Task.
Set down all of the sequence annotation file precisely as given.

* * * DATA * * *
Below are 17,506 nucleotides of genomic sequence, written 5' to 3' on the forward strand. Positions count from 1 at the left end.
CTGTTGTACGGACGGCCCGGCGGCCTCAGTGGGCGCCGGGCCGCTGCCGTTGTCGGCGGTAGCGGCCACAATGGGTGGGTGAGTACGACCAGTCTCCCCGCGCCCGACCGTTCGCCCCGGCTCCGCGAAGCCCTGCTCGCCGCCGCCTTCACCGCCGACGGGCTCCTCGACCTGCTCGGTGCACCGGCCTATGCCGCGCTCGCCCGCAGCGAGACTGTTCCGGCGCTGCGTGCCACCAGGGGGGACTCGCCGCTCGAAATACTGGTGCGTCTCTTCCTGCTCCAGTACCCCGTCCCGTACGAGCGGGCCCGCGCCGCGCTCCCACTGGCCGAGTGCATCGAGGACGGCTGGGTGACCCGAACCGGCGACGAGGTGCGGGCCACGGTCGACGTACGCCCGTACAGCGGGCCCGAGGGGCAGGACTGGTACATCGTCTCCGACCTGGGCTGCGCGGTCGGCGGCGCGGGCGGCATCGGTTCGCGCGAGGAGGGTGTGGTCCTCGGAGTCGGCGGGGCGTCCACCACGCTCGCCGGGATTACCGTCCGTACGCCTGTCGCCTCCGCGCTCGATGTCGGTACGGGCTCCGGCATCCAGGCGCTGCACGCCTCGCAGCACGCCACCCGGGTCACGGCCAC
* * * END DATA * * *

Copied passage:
Below are 17,506 nucleotides of genomic sequence, written 5' to 3' on the forward strand. Positions count from 1 at the left end.
CTGTTGTACGGACGGCCCGGCGGCCTCAGTGGGCGCCGGGCCGCTGCCGTTGTCGGCGGTAGCGGCCACAATGGGTGGGTGAGTACGACCAGTCTCCCCGCGCCCGACCGTTCGCCCCGGCTCCGCGAAGCCCTGCTCGCCGCCGCCTTCACCGCCGACGGGCTCCTCGACCTGCTCGGTGCACCGGCCTATGCCGCGCTCGCCCGCAGCGAGACTGTTCCGGCGCTGCGTGCCACCAGGGGGGACTCGCCGCTCGAAATACTGGTGCGTCTCTTCCTGCTCCAGTACCCCGTCCCGTACGAGCGGGCCCGCGCCGCGCTCCCACTGGCCGAGTGCATCGAGGACGGCTGGGTGACCCGAACCGGCGACGAGGTGCGGGCCACGGTCGACGTACGCCCGTACAGCGGGCCCGAGGGGCAGGACTGGTACATCGTCTCCGACCTGGGCTGCGCGGTCGGCGGCGCGGGCGGCATCGGTTCGCGCGAGGAGGGTGTGGTCCTCGGAGTCGGCGGGGCGTCCACCACGCTCGCCGGGATTACCGTCCGTACGCCTGTCGCCTCCGCGCTCGATGTCGGTACGGGCTCCGGCATCCAGGCGCTGCACGCCTCGCAGCACGCCACCCGGGTCACGGCCAC